Why Does My Cat Pull Her Hair Out?

Hair pulling and over - grooming advice from an expert

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Seeing your cat pulling out her fur can be distressing. Why would she do that, and is she hurting herself? It turns out that a common cause is that a stressed cat might excessively lick herself, or she might use her teeth to pull clumps of fur. But certain medical conditions might also be to blame.


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Why does my cat pull her hair out?

There are a few reasons why your cat may be pulling their hair out. Luckily, it is a list of things that are fairly easy to check for. So if you have this cat health problem, you should be able to figure out what the underlying cause is.


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In addition to causing bald spots, this behavior could potentially lead to skin infections or other issues, so it's necessary to figure out the cause and treat it with the help of a veterinarian. Here are some of the reasons cats might do this to themselves.

Feline allergies

If your cats lick excessively or pull out fur, they might be experiencing an allergic reaction that causes itchy skin. In an effort to relieve the discomfort, she may use her tongue, teeth, and claws. If she targets the same spot over and over again, she could end up losing quite a bit of fur there. Or, if she feels itchy all over her body, you may notice her grooming much more than usual, and that might result in hair loss.


To figure out if allergies are the cause of your pet's behavior, head to the veterinarian for a diagnosis. The aim of treatment would be to get your cat comfortable by stopping the itch, and your veterinarian can pinpoint the types of allergens (food, environmental, flea bites, etc.) that are affecting your feline. For example, they might recommend a cat food trial to determine if food allergies are the culprit and if a diet change is required.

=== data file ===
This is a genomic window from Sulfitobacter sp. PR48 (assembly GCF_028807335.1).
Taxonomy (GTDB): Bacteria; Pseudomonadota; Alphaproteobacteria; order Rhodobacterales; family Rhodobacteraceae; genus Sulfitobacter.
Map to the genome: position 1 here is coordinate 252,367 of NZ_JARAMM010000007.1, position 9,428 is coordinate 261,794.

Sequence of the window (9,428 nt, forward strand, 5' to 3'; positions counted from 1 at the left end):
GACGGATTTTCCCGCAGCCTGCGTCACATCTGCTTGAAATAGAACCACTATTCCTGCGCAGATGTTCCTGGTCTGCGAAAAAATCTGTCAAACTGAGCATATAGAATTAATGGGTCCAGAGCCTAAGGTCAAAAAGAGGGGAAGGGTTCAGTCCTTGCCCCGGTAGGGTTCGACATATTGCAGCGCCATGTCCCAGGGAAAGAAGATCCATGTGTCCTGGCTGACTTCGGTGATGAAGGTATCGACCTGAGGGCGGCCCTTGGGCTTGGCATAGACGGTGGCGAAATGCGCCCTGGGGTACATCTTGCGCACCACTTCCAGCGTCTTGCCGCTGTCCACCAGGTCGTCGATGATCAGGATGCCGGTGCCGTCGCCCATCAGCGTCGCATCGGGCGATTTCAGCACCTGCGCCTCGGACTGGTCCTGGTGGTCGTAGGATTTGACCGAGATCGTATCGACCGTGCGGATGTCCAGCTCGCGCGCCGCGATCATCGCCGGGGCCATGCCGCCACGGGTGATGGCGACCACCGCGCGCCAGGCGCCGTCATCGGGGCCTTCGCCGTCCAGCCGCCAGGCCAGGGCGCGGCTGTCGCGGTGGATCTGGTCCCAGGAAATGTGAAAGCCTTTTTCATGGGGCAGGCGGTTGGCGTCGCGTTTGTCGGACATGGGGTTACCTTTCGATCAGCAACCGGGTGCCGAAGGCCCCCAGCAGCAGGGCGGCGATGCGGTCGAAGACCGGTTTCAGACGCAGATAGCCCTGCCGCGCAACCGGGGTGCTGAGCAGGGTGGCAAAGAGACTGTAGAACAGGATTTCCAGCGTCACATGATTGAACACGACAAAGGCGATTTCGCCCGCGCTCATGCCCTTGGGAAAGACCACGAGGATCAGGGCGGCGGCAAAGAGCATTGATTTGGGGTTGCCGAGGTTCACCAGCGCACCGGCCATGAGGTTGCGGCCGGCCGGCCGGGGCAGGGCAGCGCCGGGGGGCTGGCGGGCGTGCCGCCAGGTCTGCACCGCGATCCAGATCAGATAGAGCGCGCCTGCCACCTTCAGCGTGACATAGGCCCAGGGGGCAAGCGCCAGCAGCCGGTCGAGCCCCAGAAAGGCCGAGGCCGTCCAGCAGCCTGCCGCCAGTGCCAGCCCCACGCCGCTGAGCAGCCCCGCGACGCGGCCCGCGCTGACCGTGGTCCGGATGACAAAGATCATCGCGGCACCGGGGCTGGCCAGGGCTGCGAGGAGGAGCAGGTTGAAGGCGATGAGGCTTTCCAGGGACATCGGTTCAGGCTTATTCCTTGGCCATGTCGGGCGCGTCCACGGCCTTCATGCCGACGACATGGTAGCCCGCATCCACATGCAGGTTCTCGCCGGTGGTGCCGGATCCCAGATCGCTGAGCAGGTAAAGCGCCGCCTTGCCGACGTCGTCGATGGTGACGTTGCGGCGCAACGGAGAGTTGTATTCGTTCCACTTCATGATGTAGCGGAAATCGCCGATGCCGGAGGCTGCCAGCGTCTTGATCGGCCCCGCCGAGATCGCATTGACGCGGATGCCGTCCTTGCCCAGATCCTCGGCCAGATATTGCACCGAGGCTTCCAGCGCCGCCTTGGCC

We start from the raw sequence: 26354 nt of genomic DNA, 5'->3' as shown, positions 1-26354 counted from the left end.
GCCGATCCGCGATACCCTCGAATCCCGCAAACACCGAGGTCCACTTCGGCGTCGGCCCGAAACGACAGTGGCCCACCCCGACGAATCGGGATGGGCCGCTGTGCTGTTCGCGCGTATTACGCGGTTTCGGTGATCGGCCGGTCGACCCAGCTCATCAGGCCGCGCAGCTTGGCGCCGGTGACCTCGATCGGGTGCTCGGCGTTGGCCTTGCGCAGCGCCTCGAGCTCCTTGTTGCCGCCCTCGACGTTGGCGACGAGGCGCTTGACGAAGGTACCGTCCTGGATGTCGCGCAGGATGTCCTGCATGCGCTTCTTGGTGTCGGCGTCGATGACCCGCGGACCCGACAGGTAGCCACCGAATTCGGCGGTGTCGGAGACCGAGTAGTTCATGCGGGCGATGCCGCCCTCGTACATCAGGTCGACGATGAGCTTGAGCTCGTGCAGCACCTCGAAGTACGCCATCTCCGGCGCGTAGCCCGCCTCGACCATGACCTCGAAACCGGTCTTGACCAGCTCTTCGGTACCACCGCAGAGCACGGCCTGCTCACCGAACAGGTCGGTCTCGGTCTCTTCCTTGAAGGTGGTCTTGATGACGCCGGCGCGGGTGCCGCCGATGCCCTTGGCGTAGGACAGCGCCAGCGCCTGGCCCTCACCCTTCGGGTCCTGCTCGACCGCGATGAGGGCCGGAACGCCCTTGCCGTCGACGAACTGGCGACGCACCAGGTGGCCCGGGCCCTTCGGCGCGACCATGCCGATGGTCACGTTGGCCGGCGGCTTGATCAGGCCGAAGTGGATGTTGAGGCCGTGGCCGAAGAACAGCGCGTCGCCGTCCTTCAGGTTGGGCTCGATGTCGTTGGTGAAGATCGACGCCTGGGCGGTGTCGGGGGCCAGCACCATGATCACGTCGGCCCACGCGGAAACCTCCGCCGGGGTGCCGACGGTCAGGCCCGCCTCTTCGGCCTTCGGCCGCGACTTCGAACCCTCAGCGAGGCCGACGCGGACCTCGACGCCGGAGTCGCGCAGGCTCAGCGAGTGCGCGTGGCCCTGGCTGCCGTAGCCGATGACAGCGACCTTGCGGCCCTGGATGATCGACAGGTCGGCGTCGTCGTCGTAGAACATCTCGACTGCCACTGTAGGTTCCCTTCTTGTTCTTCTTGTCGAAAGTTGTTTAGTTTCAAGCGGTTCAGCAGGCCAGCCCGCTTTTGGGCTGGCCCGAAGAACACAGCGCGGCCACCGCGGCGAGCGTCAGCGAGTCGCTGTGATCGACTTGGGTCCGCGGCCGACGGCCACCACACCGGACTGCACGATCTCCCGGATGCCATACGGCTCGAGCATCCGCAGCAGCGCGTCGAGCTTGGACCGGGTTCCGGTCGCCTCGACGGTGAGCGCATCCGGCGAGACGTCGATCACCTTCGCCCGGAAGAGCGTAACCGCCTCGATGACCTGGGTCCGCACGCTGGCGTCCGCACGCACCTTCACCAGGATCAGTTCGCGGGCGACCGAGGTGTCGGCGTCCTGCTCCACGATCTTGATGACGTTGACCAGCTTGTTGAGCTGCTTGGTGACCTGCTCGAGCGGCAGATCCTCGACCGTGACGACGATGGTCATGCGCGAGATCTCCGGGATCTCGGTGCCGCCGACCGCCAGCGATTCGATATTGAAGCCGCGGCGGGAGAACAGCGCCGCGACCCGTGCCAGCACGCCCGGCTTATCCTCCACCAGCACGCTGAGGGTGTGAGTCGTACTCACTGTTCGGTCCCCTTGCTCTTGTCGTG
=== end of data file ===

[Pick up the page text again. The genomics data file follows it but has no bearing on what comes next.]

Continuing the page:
Medications to control itchiness and inflammation might be prescribed. In some cases, a long-term treatment plan might be needed to control the allergies and symptoms.

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Skin parasites in cats

Parasites like mites, fleas, and lice can cause itchiness that makes your cat uncomfortable to the point that she excessively licks and bites herself. In the process of desperately trying to get relief, hair pulling might occur.



Because these tiny bugs could be hard to see, a trip to the veterinarian can give you answers. A miticide, lice treatment, or flea medication can kill the parasites, stop the itch, and stop your cat from pulling out her hair. Only use products specially formulated for cats to treat these conditions. Plus, you can talk to your veterinarian about ways to prevent a future mite or flea infestation.


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Psychogenic alopecia in cats

Cats are known for spending a lot of time cleaning themselves, and they also groom to relax. However, when they're stressed, some cats over-groom. Psychogenic alopecia can lead to hair loss from all of the licking, biting, and pulling on the fur.